Pickens also has stepped to the forefront of national water resource development issues with a proposal to market surplus and stranded groundwater in the Texas Panhandle to urban areas in the state facing severe water supply shortages, including possible river transport plans that would benefit wildlife and the overall ecosystem of Texas Rivers. In the process, his Mesa Water has become the largest private holder of permitted groundwater rights in the United States.

Pickens and a group of more than 100 landowners formed Mesa Water in 1999 to develop groundwater from the Ogallala Aquifer under Roberts County in the far northeastern Texas Panhandle. Today, Mesa Water is prepared to sell 320,000 acre-feet of aquifer water per year to regions that desperately need it. In April 2005, the Region C planning group, responsible for water planning for much of North Texas, added the Mesa Water project to its list of alternative supply sources. Mesa Water is also listed as a possible supply source for North Texas Municipal Water District (NTMWD), Dallas Water Utilities (DWU), Region L and San Antonio Water System (SAWS).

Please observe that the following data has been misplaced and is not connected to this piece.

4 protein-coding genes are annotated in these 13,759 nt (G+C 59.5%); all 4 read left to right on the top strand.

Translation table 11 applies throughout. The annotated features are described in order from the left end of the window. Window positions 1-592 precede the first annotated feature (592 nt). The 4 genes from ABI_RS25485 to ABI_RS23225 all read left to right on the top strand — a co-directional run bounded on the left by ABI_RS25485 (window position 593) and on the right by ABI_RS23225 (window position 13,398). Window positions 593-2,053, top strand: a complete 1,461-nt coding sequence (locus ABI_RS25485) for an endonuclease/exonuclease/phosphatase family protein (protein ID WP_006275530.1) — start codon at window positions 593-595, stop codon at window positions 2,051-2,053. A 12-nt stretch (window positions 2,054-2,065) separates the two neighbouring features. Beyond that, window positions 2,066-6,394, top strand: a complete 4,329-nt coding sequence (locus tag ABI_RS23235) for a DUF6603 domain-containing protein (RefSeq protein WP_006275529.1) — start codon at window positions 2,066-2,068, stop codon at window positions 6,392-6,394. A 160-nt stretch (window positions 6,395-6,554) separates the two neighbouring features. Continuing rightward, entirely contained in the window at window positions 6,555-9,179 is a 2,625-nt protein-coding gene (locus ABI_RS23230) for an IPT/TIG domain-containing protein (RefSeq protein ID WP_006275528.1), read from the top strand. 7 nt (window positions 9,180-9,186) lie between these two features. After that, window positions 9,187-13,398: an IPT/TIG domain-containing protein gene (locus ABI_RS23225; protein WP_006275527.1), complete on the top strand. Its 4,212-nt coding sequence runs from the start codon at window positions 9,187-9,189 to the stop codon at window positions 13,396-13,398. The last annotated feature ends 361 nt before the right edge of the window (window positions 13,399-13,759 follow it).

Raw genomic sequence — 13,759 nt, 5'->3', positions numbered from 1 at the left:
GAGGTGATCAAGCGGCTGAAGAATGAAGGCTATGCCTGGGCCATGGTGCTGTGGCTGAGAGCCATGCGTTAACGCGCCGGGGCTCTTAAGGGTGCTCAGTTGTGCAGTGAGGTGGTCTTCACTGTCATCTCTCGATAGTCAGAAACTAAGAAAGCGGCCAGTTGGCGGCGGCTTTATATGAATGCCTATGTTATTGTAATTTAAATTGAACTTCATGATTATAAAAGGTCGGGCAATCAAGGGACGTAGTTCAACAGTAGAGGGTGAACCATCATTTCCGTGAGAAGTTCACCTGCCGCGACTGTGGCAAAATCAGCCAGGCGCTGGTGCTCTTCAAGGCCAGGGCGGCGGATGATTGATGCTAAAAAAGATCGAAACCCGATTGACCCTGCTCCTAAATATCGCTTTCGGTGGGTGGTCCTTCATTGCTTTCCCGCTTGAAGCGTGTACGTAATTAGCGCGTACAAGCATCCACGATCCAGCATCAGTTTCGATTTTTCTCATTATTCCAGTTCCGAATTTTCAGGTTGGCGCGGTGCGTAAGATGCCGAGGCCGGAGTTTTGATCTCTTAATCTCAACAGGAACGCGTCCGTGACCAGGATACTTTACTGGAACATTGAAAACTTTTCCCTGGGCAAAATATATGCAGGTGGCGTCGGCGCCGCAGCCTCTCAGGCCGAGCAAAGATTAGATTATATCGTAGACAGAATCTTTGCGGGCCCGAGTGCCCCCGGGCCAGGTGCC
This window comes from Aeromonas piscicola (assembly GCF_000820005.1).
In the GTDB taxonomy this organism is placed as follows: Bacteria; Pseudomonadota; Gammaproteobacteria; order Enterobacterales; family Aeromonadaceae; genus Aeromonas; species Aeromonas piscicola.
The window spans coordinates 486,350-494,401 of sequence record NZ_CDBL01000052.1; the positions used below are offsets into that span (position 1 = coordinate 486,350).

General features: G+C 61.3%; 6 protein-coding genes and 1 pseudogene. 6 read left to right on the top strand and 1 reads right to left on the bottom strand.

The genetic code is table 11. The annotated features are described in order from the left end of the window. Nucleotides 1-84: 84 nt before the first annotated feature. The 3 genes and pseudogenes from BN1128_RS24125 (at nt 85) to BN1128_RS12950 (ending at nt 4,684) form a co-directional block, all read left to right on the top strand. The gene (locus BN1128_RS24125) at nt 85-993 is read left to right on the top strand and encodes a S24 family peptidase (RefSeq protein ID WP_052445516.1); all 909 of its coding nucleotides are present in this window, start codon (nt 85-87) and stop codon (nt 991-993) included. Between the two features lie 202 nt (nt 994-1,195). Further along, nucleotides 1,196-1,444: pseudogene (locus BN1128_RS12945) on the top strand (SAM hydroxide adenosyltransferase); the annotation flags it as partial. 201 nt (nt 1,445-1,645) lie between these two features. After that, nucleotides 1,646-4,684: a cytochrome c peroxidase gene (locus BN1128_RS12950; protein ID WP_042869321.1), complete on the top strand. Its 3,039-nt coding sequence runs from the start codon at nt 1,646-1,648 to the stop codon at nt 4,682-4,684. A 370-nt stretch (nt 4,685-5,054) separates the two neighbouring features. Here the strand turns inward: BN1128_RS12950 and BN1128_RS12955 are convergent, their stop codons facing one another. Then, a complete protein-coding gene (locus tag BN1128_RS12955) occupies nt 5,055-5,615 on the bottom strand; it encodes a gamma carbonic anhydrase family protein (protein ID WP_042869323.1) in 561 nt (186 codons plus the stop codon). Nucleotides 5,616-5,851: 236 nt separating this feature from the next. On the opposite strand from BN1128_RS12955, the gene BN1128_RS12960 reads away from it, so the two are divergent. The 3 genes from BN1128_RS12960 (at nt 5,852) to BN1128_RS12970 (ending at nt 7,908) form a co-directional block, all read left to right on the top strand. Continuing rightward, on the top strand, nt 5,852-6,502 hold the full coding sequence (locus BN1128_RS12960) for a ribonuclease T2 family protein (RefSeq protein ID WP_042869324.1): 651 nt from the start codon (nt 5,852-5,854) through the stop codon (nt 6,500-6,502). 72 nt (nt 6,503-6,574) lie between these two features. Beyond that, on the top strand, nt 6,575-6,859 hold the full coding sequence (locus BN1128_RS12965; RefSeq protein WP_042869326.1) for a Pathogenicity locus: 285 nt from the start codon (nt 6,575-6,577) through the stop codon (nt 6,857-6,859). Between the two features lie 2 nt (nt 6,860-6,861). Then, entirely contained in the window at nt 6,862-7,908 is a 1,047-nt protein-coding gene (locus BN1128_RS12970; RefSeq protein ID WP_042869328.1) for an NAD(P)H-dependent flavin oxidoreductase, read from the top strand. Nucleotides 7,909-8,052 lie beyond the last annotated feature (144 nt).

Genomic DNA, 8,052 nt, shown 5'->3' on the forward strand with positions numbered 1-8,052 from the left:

The water is high quality, it is not needed for local irrigation because the land it rests under is unsuitable for farming, and studies support that supplies can support a prudent plan of drawing off water from the aquifer. Mesa Water can have a tremendous impact on the state’s water supply, diversity and availability. To put it in perspective, 320,000 acre-feet of water would satisfy the annual water needs of more than 1.5 million Texans — that means a lot in fast-growing regions like North Central Texas or San Antonio.

New York investment bank J.P. Morgan has agreed to finance a 328-mile pipeline project to the Dallas-Fort Worth region provided Mesa could find the customer there. If not, perhaps a pipeline will run to San Antonio or El Paso.

Pickens figures it’s only a matter of time before a deal reaches fruition.

 

 

 

 
 

© 2008 BP Capital Inc. LEGAL

T. Boone Pickens is currently the chairman and CEO of BP Capital, which operates energy focused commodity and equity funds. He is also the largest shareholder in Clean Energy, the largest provider of vehicular natural gas (CNG and LNG) in North America with a broad customer base in the refuse, transit, shuttle, taxi, police, intrastate and interstate trucking, airport and municipal fleet markets.